[Since this has come up on some other threads, I thought I would repost a previous piece I have written.]
God Loves Abortion!
Or it is necessary for foetuses to die for a greater good. Well, that’s certainly one of the conclusions that must come from the statistics for natural, spontaneous abortions, or miscarriages; abortions that God has the power to stop, and seemingly designed into the system in the first place in actualising this biological world.
The statistics for miscarriages are notoriously difficult to assess completely accurately. This is mainly due to the fact that many miscarriages go unreported due to simply not even being known by the mother.
So why am I writing about this? Well because, statistically, it means that anywhere up to 75% of all pregnancies, of all fertilised eggs, die. This is a staggering number of pregnancy losses (for example, it is estimated that 3 out of 4 eggs that are fertilized do not fuse their DNA correctly, and therefore either do not attempt to implant or fail at implantation – see attached image taken from here). Of course, being exact on these numbers is rather academic. Whether it be 50 million a year in the US or 25 million is irrelevant since both numbers are ridiculously high!
The reason for talking about this is twofold. Firstly, for people who critique abortion on religious grounds, it makes somewhat of a mockery of their arguments. Secondly, again from a religious perspective, it does make God look a little callous. Nay, brutal and unloving.
So let’s explore these issues.
God is supposedly omnipotent, all-powerful; and omnibenevolent, all-loving. We also hear very often how terrible clinical abortions are. Now I don’t want to investigate clinical abortions per se but I do want to look at the standards that Christians adopt when approaching abortion, and then when they evaluate their perfect God. The general approach, rightly or wrongly, is that abortion is the murder of human beings. If this is the case, then the death, at the hands of other humans, of any and every embryo from blastocyst onwards, is bad, abhorrent and so on.
Given this state of affairs and given this appraisal of the ethics of abortions, let us then look at the God scenario, from whence Christians obtain their morality, and who supposedly objectively grounds morality.
Let us assume that somewhere between 60% and 75% of human embryos are fertilised and subsequently die naturally. As mentioned, the numbers aren’t so relevant, though the sheer volume does make you stop and think a little harder. This raises these points:
1) God has the ability to stop this from happening
2) By allowing it passively, he is actually actively declaring that the deaths serve a greater good 3) The manner in which these deaths serve a greater good is necessary for this greater good. In other words, there can be no other way that this greater good can eventualise which causes less suffering, otherwise god, as an all-loving being, would have chosen the alternative option. 4) The vast majority of these deaths go unknown to anyone in the world. Thus the deaths can have nothing to do with humanity and our ‘journey’, begging the question as to exactly how they can serve such a ‘greater good’ purpose. 5) Since such deaths occur on such a scale, and no decent reason is forthcoming, then perhaps foetal life isn’t as sacrosanct as many claim.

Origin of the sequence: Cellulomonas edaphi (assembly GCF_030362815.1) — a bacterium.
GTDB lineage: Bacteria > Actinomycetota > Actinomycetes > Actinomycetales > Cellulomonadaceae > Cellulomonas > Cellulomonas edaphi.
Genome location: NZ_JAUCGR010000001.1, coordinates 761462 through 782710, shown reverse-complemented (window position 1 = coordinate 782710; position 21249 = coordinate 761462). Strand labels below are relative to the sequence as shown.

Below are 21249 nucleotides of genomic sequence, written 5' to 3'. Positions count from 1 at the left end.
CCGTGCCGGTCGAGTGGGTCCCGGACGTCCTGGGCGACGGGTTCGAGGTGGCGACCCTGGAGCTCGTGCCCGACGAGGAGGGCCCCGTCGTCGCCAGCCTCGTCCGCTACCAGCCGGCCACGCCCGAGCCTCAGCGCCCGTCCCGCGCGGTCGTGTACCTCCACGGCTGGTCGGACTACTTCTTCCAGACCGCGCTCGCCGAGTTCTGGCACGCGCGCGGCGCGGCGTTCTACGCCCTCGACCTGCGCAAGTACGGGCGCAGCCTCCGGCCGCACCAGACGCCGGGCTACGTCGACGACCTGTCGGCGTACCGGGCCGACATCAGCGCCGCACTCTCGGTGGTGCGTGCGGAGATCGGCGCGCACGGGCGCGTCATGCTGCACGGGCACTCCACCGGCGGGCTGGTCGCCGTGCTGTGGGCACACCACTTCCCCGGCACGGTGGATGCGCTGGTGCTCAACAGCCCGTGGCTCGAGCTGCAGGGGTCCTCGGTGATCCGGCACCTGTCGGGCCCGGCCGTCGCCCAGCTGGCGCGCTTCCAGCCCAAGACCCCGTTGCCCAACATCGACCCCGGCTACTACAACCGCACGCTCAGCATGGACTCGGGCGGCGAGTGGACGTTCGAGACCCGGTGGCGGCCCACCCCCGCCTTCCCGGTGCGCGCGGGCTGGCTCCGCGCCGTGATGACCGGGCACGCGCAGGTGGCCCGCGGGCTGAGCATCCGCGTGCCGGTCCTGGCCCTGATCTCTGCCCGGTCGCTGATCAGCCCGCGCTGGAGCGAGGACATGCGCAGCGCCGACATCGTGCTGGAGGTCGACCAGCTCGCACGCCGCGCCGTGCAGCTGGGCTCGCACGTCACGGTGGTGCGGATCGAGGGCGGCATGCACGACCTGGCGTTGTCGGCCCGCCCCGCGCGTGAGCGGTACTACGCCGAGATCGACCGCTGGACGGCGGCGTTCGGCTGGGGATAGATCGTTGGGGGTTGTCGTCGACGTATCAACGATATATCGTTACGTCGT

The standard Christian response to issues such as these which fall into the category of the Problem of Evil is to offer the ‘Omniscience Escape Clause’, as John Loftus has so often talked about:
We’ve heard this escape clause so many times before. “My ways are not your ways,” an ancient superstitious canonized Biblical text says of God. “How do we know what an omniscient God might do?” an apologist chimes in. It could be how God purportedly communicated to us in ways that are indistinguishable from anything else we see in the ancient world, or the tragedy of the Haitian earthquake, or a child suffering and soon to die from Leukemia. How can we judge an omniscient God’s ways we’re asked over and over, with an implied “We can’t.” The answer is obvious. We must be able to understand enough of God’s ways to know that his ways are good and that he knows what he’s doing. It’s that simple. If God does not act as a loving person would do then all we can reasonably conclude is that God is not acting like a loving person would do. And if God does not respond in discernible loving ways when tragic events take place then it looks entirely as if tragic events happen randomly without his ever-watchful eye.
This posits that we cannot know the mind of God, or would not understand the reasons as to why such evil must exist. This again begs the question as to what kind of reason could be beyond our comprehension, and what kind of reason could actually justify death on such a massive scale. Even if, by some appeal to our idiocy, we cannot understand through cognitive deficiency as to why these deaths must occur, then it would be appropriate for God to at least let us know that these deaths aren’t in vain; that they DO provide a mechanism for achieving a greater good. Some kind of revelation, one way or another, would be decent.
What we come to, as a conclusion to this scenario, is this:
either God is not omnibenevolent; or God does not exist; or embryos are not so sacred and arguments over what defines personhood are called for; or that millions of foetal deaths a year, unknown to humanity, are necessary for a greater good.
Of all those options, the last one is by far the most improbable, and yet it must be the one adhered to by most, if not all, Christians (whether they recognise this or not).
I challenge Christians to come on here and defend this allowance in light of pro-life ethics. And please don’t resort to the ‘we can’t know the mind of God’ feebleness as wrapped up in the Omniscience Escape Clause.